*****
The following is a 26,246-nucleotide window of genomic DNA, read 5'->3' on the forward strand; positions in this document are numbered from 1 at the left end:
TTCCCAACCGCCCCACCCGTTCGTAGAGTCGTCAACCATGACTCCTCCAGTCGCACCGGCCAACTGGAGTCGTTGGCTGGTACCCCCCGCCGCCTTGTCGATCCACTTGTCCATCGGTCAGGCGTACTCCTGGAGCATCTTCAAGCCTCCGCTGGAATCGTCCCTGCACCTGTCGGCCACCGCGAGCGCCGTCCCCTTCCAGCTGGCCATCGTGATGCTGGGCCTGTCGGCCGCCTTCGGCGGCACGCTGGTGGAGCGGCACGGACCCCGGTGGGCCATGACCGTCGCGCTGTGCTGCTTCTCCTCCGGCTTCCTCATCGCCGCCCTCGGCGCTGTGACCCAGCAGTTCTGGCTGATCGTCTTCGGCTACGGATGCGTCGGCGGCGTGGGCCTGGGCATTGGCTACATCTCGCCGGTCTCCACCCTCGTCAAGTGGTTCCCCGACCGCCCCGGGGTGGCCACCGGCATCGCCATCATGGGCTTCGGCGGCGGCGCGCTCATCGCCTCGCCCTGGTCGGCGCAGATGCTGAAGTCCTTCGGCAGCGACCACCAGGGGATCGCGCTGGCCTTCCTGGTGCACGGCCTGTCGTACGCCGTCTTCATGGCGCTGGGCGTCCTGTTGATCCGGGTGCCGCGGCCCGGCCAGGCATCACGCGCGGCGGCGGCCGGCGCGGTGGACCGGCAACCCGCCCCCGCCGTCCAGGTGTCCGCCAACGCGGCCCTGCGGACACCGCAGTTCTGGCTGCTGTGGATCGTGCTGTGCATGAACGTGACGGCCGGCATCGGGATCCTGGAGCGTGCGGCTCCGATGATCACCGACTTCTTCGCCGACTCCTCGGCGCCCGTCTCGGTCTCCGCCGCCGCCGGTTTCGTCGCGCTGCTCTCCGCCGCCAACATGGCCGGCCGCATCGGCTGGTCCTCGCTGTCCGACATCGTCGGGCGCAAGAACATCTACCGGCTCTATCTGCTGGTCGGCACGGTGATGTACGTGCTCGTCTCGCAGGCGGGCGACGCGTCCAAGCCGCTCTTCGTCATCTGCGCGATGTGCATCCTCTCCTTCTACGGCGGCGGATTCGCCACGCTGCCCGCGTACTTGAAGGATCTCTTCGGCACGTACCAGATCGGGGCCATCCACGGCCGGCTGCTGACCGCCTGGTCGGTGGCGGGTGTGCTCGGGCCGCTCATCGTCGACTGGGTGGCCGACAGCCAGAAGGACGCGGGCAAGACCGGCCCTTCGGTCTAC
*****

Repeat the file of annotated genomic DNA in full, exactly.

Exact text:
The following is a 26,246-nucleotide window of genomic DNA, read 5'->3' on the forward strand; positions in this document are numbered from 1 at the left end:
TTCCCAACCGCCCCACCCGTTCGTAGAGTCGTCAACCATGACTCCTCCAGTCGCACCGGCCAACTGGAGTCGTTGGCTGGTACCCCCCGCCGCCTTGTCGATCCACTTGTCCATCGGTCAGGCGTACTCCTGGAGCATCTTCAAGCCTCCGCTGGAATCGTCCCTGCACCTGTCGGCCACCGCGAGCGCCGTCCCCTTCCAGCTGGCCATCGTGATGCTGGGCCTGTCGGCCGCCTTCGGCGGCACGCTGGTGGAGCGGCACGGACCCCGGTGGGCCATGACCGTCGCGCTGTGCTGCTTCTCCTCCGGCTTCCTCATCGCCGCCCTCGGCGCTGTGACCCAGCAGTTCTGGCTGATCGTCTTCGGCTACGGATGCGTCGGCGGCGTGGGCCTGGGCATTGGCTACATCTCGCCGGTCTCCACCCTCGTCAAGTGGTTCCCCGACCGCCCCGGGGTGGCCACCGGCATCGCCATCATGGGCTTCGGCGGCGGCGCGCTCATCGCCTCGCCCTGGTCGGCGCAGATGCTGAAGTCCTTCGGCAGCGACCACCAGGGGATCGCGCTGGCCTTCCTGGTGCACGGCCTGTCGTACGCCGTCTTCATGGCGCTGGGCGTCCTGTTGATCCGGGTGCCGCGGCCCGGCCAGGCATCACGCGCGGCGGCGGCCGGCGCGGTGGACCGGCAACCCGCCCCCGCCGTCCAGGTGTCCGCCAACGCGGCCCTGCGGACACCGCAGTTCTGGCTGCTGTGGATCGTGCTGTGCATGAACGTGACGGCCGGCATCGGGATCCTGGAGCGTGCGGCTCCGATGATCACCGACTTCTTCGCCGACTCCTCGGCGCCCGTCTCGGTCTCCGCCGCCGCCGGTTTCGTCGCGCTGCTCTCCGCCGCCAACATGGCCGGCCGCATCGGCTGGTCCTCGCTGTCCGACATCGTCGGGCGCAAGAACATCTACCGGCTCTATCTGCTGGTCGGCACGGTGATGTACGTGCTCGTCTCGCAGGCGGGCGACGCGTCCAAGCCGCTCTTCGTCATCTGCGCGATGTGCATCCTCTCCTTCTACGGCGGCGGATTCGCCACGCTGCCCGCGTACTTGAAGGATCTCTTCGGCACGTACCAGATCGGGGCCATCCACGGCCGGCTGCTGACCGCCTGGTCGGTGGCGGGTGTGCTCGGGCCGCTCATCGTCGACTGGGTGGCCGACAGCCAGAAGGACGCGGGCAAGACCGGCCCTTCGGTCTAC